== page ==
Strength training is particularly important as it provides a foundation for other physical activities. Building strength improves bone density, joint stability, and muscular endurance, all of which contribute to better athletic performance and a reduced risk of injury.

A well-balanced strength training program should include exercises that target all major muscle groups, such as the chest, back, legs, and core. It is also important to vary the types of exercises and equipment used, as well as the intensity and volume of the training. This variety goes a long way towards achieving structural balance too.

A well balanced strength training program should include a balanced mix of the lifts referenced in the structural balance standards above, or subsidiary exercises of.

Charles developed this system with athletes in mind and some of what is in there is far and above what general populations need to do, but the same general focus on working versions of these movements holds.

Just doing this will train you in the direction of good function, and achieving these numbers is as objective as we can get in saying you are a ‘well balanced human’.

I then recommend 10-20% of training time spent on exercises that you might otherwise not see much of, to build a level of intrinsic resilience that will support more effort on the ‘big lifts’ that everybody loves.



These ‘alternative activities give the added benefits of de-loading commonly stressed tissues while working on others that get missed. This can play a major role in injury reduction.

Flexibility and mobility training are also crucial for maintaining a well-rounded fitness program. Stretching and foam rolling exercises help to increase joint mobility, reduce muscle tension and soreness, and improve overall flexibility.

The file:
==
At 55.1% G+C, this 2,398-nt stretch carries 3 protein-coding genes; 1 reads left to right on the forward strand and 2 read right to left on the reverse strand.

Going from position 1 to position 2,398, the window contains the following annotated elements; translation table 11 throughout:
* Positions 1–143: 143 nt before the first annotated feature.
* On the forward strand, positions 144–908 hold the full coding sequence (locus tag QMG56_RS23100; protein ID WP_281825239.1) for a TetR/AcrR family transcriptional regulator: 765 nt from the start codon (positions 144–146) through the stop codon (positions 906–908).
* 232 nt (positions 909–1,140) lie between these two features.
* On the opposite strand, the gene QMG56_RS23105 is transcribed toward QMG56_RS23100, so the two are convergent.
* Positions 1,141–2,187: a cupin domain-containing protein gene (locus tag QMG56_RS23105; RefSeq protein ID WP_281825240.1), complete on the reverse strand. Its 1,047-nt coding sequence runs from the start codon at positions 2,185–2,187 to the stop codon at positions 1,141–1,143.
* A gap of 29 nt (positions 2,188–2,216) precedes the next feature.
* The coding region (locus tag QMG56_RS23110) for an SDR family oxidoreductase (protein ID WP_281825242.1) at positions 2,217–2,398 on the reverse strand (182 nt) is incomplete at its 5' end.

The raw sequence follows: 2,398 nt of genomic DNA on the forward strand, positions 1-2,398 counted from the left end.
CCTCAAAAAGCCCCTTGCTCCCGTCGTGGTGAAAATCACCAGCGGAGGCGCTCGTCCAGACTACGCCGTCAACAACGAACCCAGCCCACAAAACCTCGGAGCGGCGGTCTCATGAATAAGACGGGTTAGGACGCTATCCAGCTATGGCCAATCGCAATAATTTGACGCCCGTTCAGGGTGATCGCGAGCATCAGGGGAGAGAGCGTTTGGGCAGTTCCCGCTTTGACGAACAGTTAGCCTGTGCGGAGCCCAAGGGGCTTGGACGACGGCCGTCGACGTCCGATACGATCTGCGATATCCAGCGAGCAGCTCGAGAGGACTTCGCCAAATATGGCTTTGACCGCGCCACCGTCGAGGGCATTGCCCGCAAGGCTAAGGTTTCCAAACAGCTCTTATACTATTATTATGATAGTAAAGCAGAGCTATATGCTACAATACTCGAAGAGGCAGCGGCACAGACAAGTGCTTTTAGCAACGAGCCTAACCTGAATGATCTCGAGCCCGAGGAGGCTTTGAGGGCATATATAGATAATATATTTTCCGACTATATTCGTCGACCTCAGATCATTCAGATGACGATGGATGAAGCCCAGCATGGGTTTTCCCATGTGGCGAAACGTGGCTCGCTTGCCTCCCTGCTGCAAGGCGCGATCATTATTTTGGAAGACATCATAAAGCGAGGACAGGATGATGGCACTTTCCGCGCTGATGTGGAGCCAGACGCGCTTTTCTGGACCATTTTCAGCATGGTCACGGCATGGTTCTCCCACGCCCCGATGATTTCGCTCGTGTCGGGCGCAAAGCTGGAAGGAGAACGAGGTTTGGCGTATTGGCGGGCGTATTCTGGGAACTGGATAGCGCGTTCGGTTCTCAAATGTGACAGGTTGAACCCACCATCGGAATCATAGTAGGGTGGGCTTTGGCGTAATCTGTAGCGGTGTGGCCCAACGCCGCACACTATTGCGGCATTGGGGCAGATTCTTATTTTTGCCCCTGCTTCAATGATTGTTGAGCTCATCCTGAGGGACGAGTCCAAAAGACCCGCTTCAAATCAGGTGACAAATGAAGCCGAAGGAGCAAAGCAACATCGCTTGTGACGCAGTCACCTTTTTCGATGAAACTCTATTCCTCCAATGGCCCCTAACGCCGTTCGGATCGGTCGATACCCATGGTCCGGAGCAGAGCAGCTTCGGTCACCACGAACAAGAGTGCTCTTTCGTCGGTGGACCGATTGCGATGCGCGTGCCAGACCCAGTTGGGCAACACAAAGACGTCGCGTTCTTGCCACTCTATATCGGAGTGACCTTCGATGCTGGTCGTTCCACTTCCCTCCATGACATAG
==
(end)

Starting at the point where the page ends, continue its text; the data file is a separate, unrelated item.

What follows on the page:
When we examine this in just a little bit of depth, there’s a litany of ‘bad things’ that can be caused by not paying attention to stretching and mobility.

  • Tight hamstrings leading to poor deadlift mechanics and subsequent back injury.

  • TIght high rotators leading to ITB irritation and knee pain when walking or running.

  • Excessive tension in the chest and lats, leading to a decrease in sub-acromial space and subsequent rotator cuff syndromes.

Overall, a well-balanced strength training program should include a variety of exercises and training modalities to promote strength, endurance, flexibility, and mobility. By incorporating all of these components into your workout routine, you can improve your athletic performance, reduce the risk of injury, and promote overall health and longevity.

Building out your lifting program to include a mix of Dumbbell, Barbell, Cable, Kettlebell, Bodyweight, Bi-lateral and unilateral exercises is a good filter for sufficient variety.

Aiming then to be able to hit the strength ratios listed above will ensure good structural balance across the different lifts and patterns.

About the author.

Dan Lowry is the owner of Hobarts GTT Performance Centre. He is a Personal Trainer and Strength Coach of 20 years. He has worked with Army Special Forces, Professional athletes and regular everyday folk. He has a passion for health & fitness, and the vital part that good quality strength training plays in achieving this.